According to new research published in The American Journal of Clinical Nutrition, urine tests should not be used to screen for dehydration among the elderly because their diagnostic accuracy is too low to be useful.


Water-loss dehydration is common among elderly people and linked with associated risks of adverse health effects and death. Research has shown that older people who are dehydrated have 40% increased risk of mortality and double the risk of developing a new disability compared with older people who are well-hydrated. Dehydration is linked to longer stays in the hospital and higher mortality. Forty percent of older people admitted to UK hospitals and 16% of older adults living in residential care are dehydrated.

Water-loss dehydration occurs when insufficient fluid is consumed and is characterized by elevated serum osmolarity in blood. Not enough fluid is consumed to replace normal fluid losses through urine, breath, sweat, and breath, resulting in body fluids becoming more concentrated. In older people, the reference standard for water-loss dehydration is serum osmolality.

The early detection, prevention and treatment of dehydration would potentially enhance the health of older people and decrease healthcare costs. Even though serum osmolality in the blood is the reference standard in older people, it is too invasive for everyday monitoring outside of the hospital and expensive to monitor regularly. As a result, urine specific gravity (USG), urine colour and urine osmolality indicators, which can be obtained by urine tests and be analyzed with minimal training and cost, are commonly used by physicians, nurses and other health professionals to screen for water-loss dehydration among older people.

However, evidence supporting the use of urine tests in older adults has been weak, although their use seems to be useful in younger adults. Researchers aimed to investigate the diagnostic accuracy of urinary measures to screen for water-loss dehydration in older people by using serum osmolality as the reference standard. They assessed the data from elderly people taking part in the DRIE (Dehydration Recognition In our Elders; living in long-term care) or NU-AGE (Dietary Strategies for Healthy Ageing in Europe; living in the community) studies. Both blood and urine samples were tested of 383 males and females aged 65 and older, all of whom were living in nursing homes, residential care, or in their own homes in Suffolk and Norfolk, UK. The urine samples were tested for cloudiness, pH, volume, specific gravity, osmolality, colour, and glucose. The researchers measured the serum osmolality of the participants’ blood to determine if they were drinking sufficient fluids to stay hydrated, and compared the findings with urine samples taken at the same time. Participants were classified as normally hydrated, having impending dehydration, or current dehydration.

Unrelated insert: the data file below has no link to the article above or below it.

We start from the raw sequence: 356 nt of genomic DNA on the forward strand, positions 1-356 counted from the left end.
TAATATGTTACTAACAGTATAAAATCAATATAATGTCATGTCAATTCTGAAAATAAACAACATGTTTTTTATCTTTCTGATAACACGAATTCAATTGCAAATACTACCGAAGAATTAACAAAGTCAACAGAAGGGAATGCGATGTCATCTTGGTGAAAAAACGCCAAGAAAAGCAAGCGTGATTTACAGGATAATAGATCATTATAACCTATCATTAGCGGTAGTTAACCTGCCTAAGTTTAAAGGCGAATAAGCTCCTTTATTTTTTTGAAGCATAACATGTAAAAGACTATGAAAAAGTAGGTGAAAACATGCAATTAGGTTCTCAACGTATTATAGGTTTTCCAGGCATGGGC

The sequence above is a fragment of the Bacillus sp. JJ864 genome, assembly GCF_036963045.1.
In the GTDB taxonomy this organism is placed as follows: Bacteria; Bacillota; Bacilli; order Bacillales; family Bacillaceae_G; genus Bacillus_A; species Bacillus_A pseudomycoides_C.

The researchers showed, in the largest study to date, that 22% of NU-AGE participants and 19% of DRIE participants and were dehydrated. Significantly, urine tests had a very low diagnostic accuracy. Although USG was better than chance at indicating impending dehydration and current dehydration in both DRIE and NU-AGE participants, USG nor any of the other tests were specific or sensitive enough to be used as a diagnostic for water-loss dehydration. The urine tests identified many older adults as dehydrated when in reality they were not, and indicated that many adults were well hydrated when they were in fact dehydrated.

The colour of urine in older people is not associated with their fluid levels. First, urine can be coloured by foods such as blackberries and beetroot, or drugs such as warfarin used to thin the blood. Second, these urine tests rely on normal kidney function. Although urine tests do appear to be able to suggest dehydration in children and younger adults, aging is related to impaired kidney function. The ability of the body to concentrate urine declines with age, and so, urine tests are not useful in elderly adults for recognizing hydration. Therefore, urine colour, USG, urine volume, urine osmolality, and urinary measures such as, glucose, pH and protein are not sensitive or specific enough, and thus, should not be used to screen for dehydration in older people. The researchers suggest that inexpensive, simple, and non-invasive tools be developed for the assessment of dehydration in elderly people.




Written By: Nigar Celep, BASc

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